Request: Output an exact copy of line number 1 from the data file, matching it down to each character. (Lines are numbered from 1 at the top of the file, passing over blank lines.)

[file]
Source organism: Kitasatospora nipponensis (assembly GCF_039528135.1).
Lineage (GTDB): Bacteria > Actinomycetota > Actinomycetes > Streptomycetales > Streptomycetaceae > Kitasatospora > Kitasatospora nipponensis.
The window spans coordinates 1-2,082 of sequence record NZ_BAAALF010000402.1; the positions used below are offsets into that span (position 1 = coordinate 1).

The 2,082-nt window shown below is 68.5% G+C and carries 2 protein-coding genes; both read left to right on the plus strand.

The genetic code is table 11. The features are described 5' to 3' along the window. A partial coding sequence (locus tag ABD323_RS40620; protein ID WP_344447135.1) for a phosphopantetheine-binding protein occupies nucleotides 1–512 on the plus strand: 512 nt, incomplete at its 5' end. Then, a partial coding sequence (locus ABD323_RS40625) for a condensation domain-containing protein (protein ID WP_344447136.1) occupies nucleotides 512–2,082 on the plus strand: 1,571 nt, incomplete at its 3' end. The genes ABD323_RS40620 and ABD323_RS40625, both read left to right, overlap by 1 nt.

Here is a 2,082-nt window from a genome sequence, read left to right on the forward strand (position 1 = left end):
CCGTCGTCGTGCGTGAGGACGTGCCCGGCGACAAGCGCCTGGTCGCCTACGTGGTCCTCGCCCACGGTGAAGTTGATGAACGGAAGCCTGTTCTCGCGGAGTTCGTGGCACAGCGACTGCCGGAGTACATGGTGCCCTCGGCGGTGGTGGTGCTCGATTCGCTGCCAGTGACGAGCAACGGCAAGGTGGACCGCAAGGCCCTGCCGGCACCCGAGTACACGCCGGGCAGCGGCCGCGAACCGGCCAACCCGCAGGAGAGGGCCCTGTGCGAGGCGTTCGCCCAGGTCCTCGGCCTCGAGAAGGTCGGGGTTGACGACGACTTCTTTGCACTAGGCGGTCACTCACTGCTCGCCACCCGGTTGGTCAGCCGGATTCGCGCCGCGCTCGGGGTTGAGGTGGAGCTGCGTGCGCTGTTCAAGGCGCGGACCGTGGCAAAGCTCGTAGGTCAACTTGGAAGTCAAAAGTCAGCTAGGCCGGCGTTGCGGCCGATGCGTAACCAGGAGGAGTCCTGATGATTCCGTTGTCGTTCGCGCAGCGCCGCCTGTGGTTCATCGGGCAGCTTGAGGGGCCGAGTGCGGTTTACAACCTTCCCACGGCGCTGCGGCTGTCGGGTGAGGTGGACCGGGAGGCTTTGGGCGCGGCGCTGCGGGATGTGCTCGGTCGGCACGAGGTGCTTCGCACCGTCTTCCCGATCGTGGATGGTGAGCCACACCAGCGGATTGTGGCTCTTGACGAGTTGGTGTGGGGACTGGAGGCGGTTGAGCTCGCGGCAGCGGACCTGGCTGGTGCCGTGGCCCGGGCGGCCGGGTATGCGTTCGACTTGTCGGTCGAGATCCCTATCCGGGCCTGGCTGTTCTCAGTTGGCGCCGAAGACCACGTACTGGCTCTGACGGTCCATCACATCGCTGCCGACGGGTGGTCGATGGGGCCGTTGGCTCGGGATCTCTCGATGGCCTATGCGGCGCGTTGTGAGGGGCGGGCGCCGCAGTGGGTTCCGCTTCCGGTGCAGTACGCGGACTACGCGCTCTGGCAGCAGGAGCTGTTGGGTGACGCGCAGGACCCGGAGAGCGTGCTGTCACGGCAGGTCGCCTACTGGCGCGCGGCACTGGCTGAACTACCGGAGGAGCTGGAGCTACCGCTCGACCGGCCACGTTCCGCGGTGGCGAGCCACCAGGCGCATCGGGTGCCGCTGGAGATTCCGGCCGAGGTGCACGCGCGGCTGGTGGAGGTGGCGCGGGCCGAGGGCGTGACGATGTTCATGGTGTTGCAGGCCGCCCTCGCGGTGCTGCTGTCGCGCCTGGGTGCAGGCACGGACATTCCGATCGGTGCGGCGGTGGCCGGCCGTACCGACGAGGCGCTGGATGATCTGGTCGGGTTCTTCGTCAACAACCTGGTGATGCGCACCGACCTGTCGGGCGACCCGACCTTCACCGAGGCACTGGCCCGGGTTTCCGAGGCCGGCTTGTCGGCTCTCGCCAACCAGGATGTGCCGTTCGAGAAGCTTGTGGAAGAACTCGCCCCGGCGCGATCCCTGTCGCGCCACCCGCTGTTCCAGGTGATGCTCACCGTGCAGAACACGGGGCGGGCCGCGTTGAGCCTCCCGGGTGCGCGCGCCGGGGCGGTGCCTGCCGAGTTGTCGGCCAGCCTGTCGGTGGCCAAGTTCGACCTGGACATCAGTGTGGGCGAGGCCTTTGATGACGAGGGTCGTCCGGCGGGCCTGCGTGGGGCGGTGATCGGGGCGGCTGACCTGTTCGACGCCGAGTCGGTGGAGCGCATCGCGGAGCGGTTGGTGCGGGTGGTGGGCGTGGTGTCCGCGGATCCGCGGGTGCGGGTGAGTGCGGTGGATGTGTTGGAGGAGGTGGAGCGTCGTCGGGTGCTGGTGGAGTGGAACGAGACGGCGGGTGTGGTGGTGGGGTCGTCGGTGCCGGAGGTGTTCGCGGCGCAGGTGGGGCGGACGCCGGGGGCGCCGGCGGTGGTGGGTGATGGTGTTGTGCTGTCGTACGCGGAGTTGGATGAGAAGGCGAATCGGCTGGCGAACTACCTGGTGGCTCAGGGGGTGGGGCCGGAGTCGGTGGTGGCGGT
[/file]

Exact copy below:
Source organism: Kitasatospora nipponensis (assembly GCF_039528135.1).